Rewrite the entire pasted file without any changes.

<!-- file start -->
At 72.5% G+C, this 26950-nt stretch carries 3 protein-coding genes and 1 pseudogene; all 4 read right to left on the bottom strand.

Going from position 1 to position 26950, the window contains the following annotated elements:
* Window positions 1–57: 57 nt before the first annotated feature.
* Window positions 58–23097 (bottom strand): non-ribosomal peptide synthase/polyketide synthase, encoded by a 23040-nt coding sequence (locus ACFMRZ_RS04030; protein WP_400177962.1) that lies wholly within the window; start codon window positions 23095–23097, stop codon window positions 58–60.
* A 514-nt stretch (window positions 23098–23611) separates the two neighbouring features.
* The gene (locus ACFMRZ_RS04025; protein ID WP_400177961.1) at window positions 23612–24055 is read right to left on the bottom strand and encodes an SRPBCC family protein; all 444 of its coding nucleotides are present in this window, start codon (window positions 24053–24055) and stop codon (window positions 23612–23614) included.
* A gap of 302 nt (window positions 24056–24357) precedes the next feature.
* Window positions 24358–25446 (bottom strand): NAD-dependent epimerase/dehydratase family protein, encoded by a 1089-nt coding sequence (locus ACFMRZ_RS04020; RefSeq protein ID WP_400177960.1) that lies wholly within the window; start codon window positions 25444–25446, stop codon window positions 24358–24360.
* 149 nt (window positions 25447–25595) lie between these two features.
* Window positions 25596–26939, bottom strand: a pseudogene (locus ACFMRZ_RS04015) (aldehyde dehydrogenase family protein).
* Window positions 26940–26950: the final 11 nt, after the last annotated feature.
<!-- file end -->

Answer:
At 72.5% G+C, this 26950-nt stretch carries 3 protein-coding genes and 1 pseudogene; all 4 read right to left on the bottom strand.

Going from position 1 to position 26950, the window contains the following annotated elements:
* Window positions 1–57: 57 nt before the first annotated feature.
* Window positions 58–23097 (bottom strand): non-ribosomal peptide synthase/polyketide synthase, encoded by a 23040-nt coding sequence (locus ACFMRZ_RS04030; protein WP_400177962.1) that lies wholly within the window; start codon window positions 23095–23097, stop codon window positions 58–60.
* A 514-nt stretch (window positions 23098–23611) separates the two neighbouring features.
* The gene (locus ACFMRZ_RS04025; protein ID WP_400177961.1) at window positions 23612–24055 is read right to left on the bottom strand and encodes an SRPBCC family protein; all 444 of its coding nucleotides are present in this window, start codon (window positions 24053–24055) and stop codon (window positions 23612–23614) included.
* A gap of 302 nt (window positions 24056–24357) precedes the next feature.
* Window positions 24358–25446 (bottom strand): NAD-dependent epimerase/dehydratase family protein, encoded by a 1089-nt coding sequence (locus ACFMRZ_RS04020; RefSeq protein ID WP_400177960.1) that lies wholly within the window; start codon window positions 25444–25446, stop codon window positions 24358–24360.
* 149 nt (window positions 25447–25595) lie between these two features.
* Window positions 25596–26939, bottom strand: a pseudogene (locus ACFMRZ_RS04015) (aldehyde dehydrogenase family protein).
* Window positions 26940–26950: the final 11 nt, after the last annotated feature.